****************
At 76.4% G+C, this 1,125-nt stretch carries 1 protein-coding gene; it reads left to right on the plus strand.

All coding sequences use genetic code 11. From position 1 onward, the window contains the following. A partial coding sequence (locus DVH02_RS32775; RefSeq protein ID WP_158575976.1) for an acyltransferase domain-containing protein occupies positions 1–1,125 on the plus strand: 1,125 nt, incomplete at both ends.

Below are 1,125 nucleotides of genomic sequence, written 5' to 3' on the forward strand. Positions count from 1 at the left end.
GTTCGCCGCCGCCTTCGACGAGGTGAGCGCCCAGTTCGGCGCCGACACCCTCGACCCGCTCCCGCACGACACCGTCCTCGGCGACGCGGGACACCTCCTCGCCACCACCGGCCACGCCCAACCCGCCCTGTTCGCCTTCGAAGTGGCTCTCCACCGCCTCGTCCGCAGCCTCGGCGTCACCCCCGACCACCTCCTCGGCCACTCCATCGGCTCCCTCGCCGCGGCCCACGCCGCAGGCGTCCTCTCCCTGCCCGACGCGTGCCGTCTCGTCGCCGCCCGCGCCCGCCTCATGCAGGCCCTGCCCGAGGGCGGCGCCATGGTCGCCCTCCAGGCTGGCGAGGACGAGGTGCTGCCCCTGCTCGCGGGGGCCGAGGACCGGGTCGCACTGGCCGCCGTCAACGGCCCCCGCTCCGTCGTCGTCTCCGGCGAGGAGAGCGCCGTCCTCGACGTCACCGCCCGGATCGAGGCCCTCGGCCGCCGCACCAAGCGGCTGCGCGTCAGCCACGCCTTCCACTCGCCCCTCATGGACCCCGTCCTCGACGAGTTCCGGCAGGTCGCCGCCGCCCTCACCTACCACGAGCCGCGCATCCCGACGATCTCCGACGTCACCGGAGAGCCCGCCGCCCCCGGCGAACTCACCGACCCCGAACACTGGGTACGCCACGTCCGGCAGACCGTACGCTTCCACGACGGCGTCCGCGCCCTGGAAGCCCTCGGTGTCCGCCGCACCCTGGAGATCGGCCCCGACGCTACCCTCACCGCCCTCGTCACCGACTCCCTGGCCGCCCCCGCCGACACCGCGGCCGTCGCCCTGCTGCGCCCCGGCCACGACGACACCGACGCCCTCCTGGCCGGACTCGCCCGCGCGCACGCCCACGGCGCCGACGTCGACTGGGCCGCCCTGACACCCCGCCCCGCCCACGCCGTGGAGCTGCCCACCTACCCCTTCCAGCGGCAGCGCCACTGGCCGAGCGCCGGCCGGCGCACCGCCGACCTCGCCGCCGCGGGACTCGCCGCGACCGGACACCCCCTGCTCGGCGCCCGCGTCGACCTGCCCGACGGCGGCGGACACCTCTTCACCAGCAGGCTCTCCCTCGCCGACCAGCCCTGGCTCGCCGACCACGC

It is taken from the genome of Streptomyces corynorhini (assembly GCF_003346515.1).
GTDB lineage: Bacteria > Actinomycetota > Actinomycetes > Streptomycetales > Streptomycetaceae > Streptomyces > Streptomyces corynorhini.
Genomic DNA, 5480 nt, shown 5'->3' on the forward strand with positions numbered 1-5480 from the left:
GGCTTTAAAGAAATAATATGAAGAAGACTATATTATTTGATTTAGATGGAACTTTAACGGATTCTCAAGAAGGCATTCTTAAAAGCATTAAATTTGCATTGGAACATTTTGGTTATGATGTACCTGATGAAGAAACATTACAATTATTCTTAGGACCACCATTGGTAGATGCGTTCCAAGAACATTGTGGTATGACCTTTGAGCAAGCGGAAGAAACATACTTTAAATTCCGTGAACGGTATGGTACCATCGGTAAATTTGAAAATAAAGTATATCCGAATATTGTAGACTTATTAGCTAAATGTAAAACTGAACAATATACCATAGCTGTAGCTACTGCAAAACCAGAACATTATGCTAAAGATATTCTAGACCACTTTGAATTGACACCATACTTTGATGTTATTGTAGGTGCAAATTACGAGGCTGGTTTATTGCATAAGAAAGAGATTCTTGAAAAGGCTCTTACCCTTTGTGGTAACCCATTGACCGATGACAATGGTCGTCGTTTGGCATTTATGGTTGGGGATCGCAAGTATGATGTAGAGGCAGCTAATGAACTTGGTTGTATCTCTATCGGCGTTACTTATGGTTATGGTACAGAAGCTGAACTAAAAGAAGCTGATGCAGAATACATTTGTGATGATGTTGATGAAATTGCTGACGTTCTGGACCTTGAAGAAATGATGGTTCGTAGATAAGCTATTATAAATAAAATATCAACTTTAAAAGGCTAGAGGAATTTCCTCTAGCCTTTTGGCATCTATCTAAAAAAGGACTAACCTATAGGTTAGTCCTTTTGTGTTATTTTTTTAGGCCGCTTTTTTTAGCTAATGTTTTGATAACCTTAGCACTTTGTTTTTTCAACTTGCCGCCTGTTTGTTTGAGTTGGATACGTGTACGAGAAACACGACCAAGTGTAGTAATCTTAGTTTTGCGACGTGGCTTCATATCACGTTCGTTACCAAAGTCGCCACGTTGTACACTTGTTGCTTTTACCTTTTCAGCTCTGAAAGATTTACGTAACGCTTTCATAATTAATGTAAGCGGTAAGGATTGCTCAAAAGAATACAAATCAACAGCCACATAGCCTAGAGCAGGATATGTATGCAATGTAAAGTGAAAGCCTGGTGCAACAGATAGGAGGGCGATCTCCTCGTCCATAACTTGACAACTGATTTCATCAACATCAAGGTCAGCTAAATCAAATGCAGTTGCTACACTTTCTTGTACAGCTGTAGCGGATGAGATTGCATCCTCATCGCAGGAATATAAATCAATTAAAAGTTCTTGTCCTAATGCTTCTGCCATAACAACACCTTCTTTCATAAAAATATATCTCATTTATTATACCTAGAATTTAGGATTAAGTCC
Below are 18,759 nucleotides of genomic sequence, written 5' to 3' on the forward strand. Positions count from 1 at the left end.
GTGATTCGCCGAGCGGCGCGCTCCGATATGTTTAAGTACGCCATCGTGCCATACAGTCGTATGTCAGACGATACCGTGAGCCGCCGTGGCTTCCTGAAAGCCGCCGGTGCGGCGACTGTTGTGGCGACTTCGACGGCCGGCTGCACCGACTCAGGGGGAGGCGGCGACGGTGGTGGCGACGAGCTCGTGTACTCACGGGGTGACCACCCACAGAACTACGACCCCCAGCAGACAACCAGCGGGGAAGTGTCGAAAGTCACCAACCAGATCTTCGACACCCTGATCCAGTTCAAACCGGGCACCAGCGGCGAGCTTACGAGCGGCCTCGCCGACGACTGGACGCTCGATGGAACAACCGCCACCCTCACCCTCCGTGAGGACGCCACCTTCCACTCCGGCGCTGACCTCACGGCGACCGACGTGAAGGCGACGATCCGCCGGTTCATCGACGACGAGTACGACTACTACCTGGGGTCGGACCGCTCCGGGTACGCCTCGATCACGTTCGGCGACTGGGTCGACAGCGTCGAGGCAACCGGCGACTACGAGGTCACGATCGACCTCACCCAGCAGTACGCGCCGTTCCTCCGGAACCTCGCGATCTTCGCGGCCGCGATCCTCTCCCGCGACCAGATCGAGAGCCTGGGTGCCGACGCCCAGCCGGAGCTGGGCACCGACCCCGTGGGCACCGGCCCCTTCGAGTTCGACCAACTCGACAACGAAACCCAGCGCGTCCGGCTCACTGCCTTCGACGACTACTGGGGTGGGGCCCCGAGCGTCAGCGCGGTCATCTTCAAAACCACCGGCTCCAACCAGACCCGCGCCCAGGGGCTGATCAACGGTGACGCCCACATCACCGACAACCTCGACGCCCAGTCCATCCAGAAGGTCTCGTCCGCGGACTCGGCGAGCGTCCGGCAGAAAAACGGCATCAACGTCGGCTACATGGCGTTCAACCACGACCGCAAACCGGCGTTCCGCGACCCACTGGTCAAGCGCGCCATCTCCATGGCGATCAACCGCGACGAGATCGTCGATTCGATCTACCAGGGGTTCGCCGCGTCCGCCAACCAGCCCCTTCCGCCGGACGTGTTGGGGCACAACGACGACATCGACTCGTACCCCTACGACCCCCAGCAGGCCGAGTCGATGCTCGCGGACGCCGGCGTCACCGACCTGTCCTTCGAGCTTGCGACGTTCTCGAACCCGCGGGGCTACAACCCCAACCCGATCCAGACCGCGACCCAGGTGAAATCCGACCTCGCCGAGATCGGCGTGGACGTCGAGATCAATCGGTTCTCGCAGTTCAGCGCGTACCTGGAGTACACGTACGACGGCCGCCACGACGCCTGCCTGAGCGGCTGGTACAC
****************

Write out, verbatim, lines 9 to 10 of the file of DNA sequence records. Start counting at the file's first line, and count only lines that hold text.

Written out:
Below are 18,759 nucleotides of genomic sequence, written 5' to 3' on the forward strand. Positions count from 1 at the left end.
GTGATTCGCCGAGCGGCGCGCTCCGATATGTTTAAGTACGCCATCGTGCCATACAGTCGTATGTCAGACGATACCGTGAGCCGCCGTGGCTTCCTGAAAGCCGCCGGTGCGGCGACTGTTGTGGCGACTTCGACGGCCGGCTGCACCGACTCAGGGGGAGGCGGCGACGGTGGTGGCGACGAGCTCGTGTACTCACGGGGTGACCACCCACAGAACTACGACCCCCAGCAGACAACCAGCGGGGAAGTGTCGAAAGTCACCAACCAGATCTTCGACACCCTGATCCAGTTCAAACCGGGCACCAGCGGCGAGCTTACGAGCGGCCTCGCCGACGACTGGACGCTCGATGGAACAACCGCCACCCTCACCCTCCGTGAGGACGCCACCTTCCACTCCGGCGCTGACCTCACGGCGACCGACGTGAAGGCGACGATCCGCCGGTTCATCGACGACGAGTACGACTACTACCTGGGGTCGGACCGCTCCGGGTACGCCTCGATCACGTTCGGCGACTGGGTCGACAGCGTCGAGGCAACCGGCGACTACGAGGTCACGATCGACCTCACCCAGCAGTACGCGCCGTTCCTCCGGAACCTCGCGATCTTCGCGGCCGCGATCCTCTCCCGCGACCAGATCGAGAGCCTGGGTGCCGACGCCCAGCCGGAGCTGGGCACCGACCCCGTGGGCACCGGCCCCTTCGAGTTCGACCAACTCGACAACGAAACCCAGCGCGTCCGGCTCACTGCCTTCGACGACTACTGGGGTGGGGCCCCGAGCGTCAGCGCGGTCATCTTCAAAACCACCGGCTCCAACCAGACCCGCGCCCAGGGGCTGATCAACGGTGACGCCCACATCACCGACAACCTCGACGCCCAGTCCATCCAGAAGGTCTCGTCCGCGGACTCGGCGAGCGTCCGGCAGAAAAACGGCATCAACGTCGGCTACATGGCGTTCAACCACGACCGCAAACCGGCGTTCCGCGACCCACTGGTCAAGCGCGCCATCTCCATGGCGATCAACCGCGACGAGATCGTCGATTCGATCTACCAGGGGTTCGCCGCGTCCGCCAACCAGCCCCTTCCGCCGGACGTGTTGGGGCACAACGACGACATCGACTCGTACCCCTACGACCCCCAGCAGGCCGAGTCGATGCTCGCGGACGCCGGCGTCACCGACCTGTCCTTCGAGCTTGCGACGTTCTCGAACCCGCGGGGCTACAACCCCAACCCGATCCAGACCGCGACCCAGGTGAAATCCGACCTCGCCGAGATCGGCGTGGACGTCGAGATCAATCGGTTCTCGCAGTTCAGCGCGTACCTGGAGTACACGTACGACGGCCGCCACGACGCCTGCCTGAGCGGCTGGTACAC